Do you have a question about consumer credit? You may find an immediate answer by using the search engine. If you can't find what you're looking for, please fill out the form, being as specific as possible.
Please note: The Ask Experian team cannot respond to each question individually. However, if your question is of interest to a wide audience of consumers, the Experian team will include it in a future column.
The information contained in this column if for educational purposes only and is not legal advice. You should consult your own attorney or seek specific advice from a legal professional regarding your particular situation.
Please understand that Experian policies change over time. Column responses reflect Experian policy at the time of writing. While maintained for your information, archived responses may not reflect current Experian policy.
Topics addressed on July 20, 2011:
CPS documents helpful in fraud by mother against child in foster care
I have received a few inquiries involving debt owed to companies. I am 21 now, and the cases were for bills from 2004 till 2008. I was 14 at the time and in foster care. I am positive it was my mother, and I have letters from the government stating I was in Child Protective Services custody. Is this enough to dispute the charges?
Documentation from Child Protective Services should be sufficient to dispute the information and have it removed from your credit history. You may also be asked to provide proof of your identity and your age.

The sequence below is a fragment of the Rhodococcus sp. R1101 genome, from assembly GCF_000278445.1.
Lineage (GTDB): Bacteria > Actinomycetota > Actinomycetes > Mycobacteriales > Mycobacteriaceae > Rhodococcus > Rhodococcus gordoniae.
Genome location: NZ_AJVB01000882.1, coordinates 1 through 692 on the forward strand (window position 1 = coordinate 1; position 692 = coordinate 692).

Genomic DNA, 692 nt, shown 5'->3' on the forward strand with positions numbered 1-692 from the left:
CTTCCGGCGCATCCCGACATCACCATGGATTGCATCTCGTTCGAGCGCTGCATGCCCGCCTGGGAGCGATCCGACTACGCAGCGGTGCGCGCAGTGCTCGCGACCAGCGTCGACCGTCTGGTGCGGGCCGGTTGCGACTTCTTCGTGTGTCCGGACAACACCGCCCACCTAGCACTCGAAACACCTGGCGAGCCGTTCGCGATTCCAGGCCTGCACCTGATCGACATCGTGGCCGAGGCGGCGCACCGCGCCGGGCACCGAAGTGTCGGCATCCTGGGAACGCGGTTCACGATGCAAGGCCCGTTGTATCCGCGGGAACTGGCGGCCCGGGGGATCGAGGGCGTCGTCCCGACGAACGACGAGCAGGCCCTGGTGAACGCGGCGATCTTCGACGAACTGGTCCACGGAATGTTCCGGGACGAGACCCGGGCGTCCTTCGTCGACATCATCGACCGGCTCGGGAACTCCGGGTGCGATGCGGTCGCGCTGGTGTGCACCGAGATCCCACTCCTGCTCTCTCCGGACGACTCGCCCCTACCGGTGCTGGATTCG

You can request your report at http://www.experian.com as a fraud victim. Experian will add a temporary security alert to your credit history and provide a free copy of your credit report. It will include dispute instructions and advice to help guide you through this situation.
You also should notify the companies that are contacting you that you are a victim of fraud and send them the documentation, too. They may have the accounts removed from your credit report without additional action being necessary.
The more difficult issue is that you may need to file a fraud report with the police that would name your mother as the identity thief. Understandably, that can be a very difficult thing to do. However, with an official police report it can be much easier to remove the fraudulent information.
Family fraud is among the most emotionally difficult issues we face. You have our best wishes.
Thanks for asking.
- The "Ask Experian" team